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Rehabilitation of Alcoholics
William D. Silkworth, M.D.
Medical Record, July 19, 1939
is an expanded letter from Silky, parts of which can be
found in the Big Book pages xxiii to xxx called "The Doctor's
a study of carefully recorded histories of alcoholics in
our hospital, two important facts appear to be outstanding.
Expressed briefly, they are:
A majority or our patients do not wish to have an alcoholic
problem. They lead busy lives & would like to enjoy the
fruits of their efforts, but they cannot stop the use
These patients cannot use alcohol in moderation.
allergic nature of true alcoholism was postulated in a previous
paper. We then endeavored to show that alcohol does not
become a problem to every person who uses it, & that the
use of alcohol in itself does not produce a chronic alcoholic.
phenomenon of craving must be present as a manifestation
of an allergy. Once established in an individual, one drink
creates a desire for more. It sets this person aside as
a separate entity. It creates a conflict that ends in a
form of neurosis.
further at the record of these unfortunates, we find that
the majority could not drink in moderation from the very
beginning. Whether 20, 30, or 50 years of age, they soon
become a problem to themselves & to their friends.
in analyzing these alcoholic-minded persons, there is no
one physical or psychical fact that is sufficiently constant
to justify its use as the basis of an accepted theory. Such
phrases as "escape from reality" & "inferiority complex"
hold true for some, but not all, while heredity, only son,
& implied spoiling in childhood, account for a few more.
They all lead to confusion & have no answer.
the constitutional psychopaths, the moral & mental defectives,
& there remains a large class, neurotic in type, for whom
something is worth doing. Remember we are discussing the
chronic alcoholic, not the man who drinks more than is good
for him but has no resulting problem.
all these people - good, bad & indifferent - have one thing
in common: they cannot drink in moderation. We believe they
show manifestations of an allergy to alcohol. They may abstain
from use of alcohol for a month or a year, but on taking
it again in any form, they at once establish the phenomenon
of craving. This fact is well known to all alcoholics &
creates their major problems in the early stages of their
drinking habits. They complain about it, too.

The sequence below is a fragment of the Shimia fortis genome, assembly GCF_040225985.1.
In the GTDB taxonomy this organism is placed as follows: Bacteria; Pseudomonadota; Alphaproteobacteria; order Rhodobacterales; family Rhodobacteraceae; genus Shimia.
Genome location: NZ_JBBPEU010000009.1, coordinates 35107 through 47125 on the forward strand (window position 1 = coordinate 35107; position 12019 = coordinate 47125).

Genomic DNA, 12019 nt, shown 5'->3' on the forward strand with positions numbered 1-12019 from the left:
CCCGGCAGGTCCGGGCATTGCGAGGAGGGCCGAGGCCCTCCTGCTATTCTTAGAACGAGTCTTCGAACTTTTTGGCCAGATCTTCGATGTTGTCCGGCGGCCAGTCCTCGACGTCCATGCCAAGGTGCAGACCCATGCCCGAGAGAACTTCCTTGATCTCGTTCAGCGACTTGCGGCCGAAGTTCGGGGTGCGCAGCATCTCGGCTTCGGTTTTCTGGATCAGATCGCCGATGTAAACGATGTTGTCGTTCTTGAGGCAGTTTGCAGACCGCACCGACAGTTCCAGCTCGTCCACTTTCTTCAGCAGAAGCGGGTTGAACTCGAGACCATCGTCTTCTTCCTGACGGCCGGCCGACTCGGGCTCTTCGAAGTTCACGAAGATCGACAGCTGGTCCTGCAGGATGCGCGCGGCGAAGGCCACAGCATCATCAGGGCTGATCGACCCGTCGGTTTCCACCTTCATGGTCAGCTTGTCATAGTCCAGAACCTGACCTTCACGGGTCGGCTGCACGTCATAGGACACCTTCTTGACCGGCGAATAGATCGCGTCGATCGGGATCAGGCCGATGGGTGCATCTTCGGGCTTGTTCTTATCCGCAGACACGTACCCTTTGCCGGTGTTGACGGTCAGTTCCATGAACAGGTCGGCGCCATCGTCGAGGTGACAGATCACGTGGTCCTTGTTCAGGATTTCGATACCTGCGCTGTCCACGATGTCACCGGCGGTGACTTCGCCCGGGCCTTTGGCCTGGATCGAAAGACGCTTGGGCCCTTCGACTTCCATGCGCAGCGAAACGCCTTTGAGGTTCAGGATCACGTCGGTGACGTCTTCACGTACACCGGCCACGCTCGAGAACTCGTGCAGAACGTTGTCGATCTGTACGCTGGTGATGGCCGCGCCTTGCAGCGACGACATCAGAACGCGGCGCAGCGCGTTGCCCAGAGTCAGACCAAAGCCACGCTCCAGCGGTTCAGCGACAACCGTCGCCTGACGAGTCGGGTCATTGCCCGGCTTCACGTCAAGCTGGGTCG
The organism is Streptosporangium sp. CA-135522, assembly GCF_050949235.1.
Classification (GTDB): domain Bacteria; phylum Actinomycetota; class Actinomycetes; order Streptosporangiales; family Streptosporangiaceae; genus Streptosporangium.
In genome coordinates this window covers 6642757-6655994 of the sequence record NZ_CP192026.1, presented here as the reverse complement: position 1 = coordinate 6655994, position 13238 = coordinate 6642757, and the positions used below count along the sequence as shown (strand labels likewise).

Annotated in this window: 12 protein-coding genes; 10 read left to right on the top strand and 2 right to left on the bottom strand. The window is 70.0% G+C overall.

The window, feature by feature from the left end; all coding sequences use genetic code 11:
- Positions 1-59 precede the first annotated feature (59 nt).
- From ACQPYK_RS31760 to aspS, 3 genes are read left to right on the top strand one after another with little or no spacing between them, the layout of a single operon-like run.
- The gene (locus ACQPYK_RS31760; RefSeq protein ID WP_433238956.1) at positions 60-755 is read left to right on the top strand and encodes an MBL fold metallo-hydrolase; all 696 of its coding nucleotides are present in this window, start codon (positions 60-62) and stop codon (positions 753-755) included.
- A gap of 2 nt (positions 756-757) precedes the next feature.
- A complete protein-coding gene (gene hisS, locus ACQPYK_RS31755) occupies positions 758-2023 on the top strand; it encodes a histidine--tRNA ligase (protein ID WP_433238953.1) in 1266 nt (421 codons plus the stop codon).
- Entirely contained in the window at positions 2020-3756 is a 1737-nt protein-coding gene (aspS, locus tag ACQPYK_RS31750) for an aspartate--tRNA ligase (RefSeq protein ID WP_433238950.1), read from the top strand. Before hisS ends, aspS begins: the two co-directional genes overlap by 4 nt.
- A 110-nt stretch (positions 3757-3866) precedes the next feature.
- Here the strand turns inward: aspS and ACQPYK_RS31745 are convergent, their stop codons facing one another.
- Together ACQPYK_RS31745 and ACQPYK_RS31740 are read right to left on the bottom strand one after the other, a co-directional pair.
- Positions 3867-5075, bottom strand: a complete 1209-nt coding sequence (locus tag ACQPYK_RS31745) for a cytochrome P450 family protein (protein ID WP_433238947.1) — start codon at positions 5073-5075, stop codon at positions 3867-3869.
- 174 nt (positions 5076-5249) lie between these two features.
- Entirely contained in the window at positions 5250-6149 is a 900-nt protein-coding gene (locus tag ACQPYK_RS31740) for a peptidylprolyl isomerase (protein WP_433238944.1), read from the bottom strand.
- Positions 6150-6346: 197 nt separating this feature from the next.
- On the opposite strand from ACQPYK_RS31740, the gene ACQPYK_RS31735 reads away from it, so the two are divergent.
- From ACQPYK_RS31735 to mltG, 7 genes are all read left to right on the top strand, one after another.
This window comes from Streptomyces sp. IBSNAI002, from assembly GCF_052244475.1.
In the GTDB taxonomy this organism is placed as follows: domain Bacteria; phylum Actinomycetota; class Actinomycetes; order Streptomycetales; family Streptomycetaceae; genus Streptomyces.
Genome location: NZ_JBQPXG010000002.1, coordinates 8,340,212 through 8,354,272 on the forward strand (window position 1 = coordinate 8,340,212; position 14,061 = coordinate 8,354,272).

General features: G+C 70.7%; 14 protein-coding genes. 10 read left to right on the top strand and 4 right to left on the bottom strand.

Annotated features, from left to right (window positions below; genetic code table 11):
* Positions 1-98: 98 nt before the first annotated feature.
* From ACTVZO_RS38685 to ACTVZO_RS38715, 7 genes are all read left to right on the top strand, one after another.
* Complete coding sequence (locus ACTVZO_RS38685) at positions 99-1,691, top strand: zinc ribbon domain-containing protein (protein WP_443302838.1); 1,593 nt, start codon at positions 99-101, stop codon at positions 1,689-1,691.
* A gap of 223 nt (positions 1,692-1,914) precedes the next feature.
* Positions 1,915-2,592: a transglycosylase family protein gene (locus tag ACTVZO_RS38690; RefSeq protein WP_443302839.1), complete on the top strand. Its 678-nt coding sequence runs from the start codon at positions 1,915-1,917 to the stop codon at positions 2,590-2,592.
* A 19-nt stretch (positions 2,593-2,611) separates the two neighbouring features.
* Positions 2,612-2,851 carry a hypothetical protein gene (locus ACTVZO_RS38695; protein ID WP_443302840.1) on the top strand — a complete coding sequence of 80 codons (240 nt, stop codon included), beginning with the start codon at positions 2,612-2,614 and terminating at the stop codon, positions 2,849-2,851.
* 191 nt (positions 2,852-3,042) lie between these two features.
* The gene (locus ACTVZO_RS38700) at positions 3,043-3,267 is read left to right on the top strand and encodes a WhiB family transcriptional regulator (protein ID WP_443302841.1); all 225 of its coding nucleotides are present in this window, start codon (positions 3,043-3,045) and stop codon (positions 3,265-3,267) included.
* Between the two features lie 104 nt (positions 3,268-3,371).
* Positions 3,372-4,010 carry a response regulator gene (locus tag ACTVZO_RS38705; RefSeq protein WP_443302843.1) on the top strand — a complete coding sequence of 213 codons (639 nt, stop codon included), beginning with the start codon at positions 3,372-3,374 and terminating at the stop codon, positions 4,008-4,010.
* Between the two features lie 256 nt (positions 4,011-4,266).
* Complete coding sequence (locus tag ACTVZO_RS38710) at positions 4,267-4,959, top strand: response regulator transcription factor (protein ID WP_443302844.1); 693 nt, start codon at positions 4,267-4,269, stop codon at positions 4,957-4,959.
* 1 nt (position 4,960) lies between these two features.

we naturally ask, in the early years of drinking, while
they still have the ability to choose, do these people not
solve this problem by the complete discontinuance of alcohol?
Some do, but many are like the rest of us who do things
we know we should not, but like to do them anyway. Many
really believe they can drink as they see others doing,
& enjoy themselves. For many reasons, most of which are
social or even physical, the idea of drinking is developed
gradually. As this idea advances, daily life becomes more
secure, but these men are unwilling to accept the facts
as presented to them. The act of drinking (in the end damaging)
is followed by certain comfortable emotional states that
make it a pleasure. They prove to themselves that they can
stop drinking by going on the wagon for varying periods,
but even as life becomes more complicated, they still persist
in that old, original idea. Up to this time, in what one
might call the first period of alcoholism there are methods
employed to help these persons return to a normal life &
accept the fact that their old idea of drinking must be
discarded forever. We ourselves have treated some of them
with permanent results, but the majority continues along
the primrose path. The history of these people & their families
present from now on, one of the real tragedies of human
life & is too well known to comment on further here.
begins the second stage. Understood by no one & not understanding
themselves, they enter an ever-widening circle, remorse,
penance, new transgressions, new penance, until they lose
all capacity for spontaneous action. They sacrifice themselves
for a perversive idea & defying the law of nature (allergy)
operating in their case, pay the penalty. They have lost
all pleasure in normal life. Based on their underlying neurotic
nature, they develop a compulsion type of thinking, and,
although not a true compulsion neurosis, it is surely a
borderline type. The patient now acts under what has been
called by Wechsler a psychic imperative, the dreaded terminal
state of paralysis of the will. The predisposing factor
in bringing about this definite state of insecurity is the
conflict brought about by alcoholism.
is not within the scope of this paper to discuss the complications
of the obsessional neurosis, which are, in fact, the most
elastic of all the neuroses, but in this particular type
it seems to permit a retreat from the ever-increasing anxieties
induced by the advancing chronic alcoholism. This compulsive
thinking is apparently a purely intellectual process occurring
more frequently among persons of relatively higher intellectual
attainment, from which class, by the way, comes the average
of all compulsion types of thinking is the relatively good
insight that accompanies them. The victim knows his impulse
to drink is wrong but he is helpless before it. Wives may
plead, friends argue, & employers threaten, but he is no
longer amenable to impression. He is unable to resolve between
opposing impulses. He cries out in agony, "I must stop,
I cannot be like this; but I cannot stop; someone must help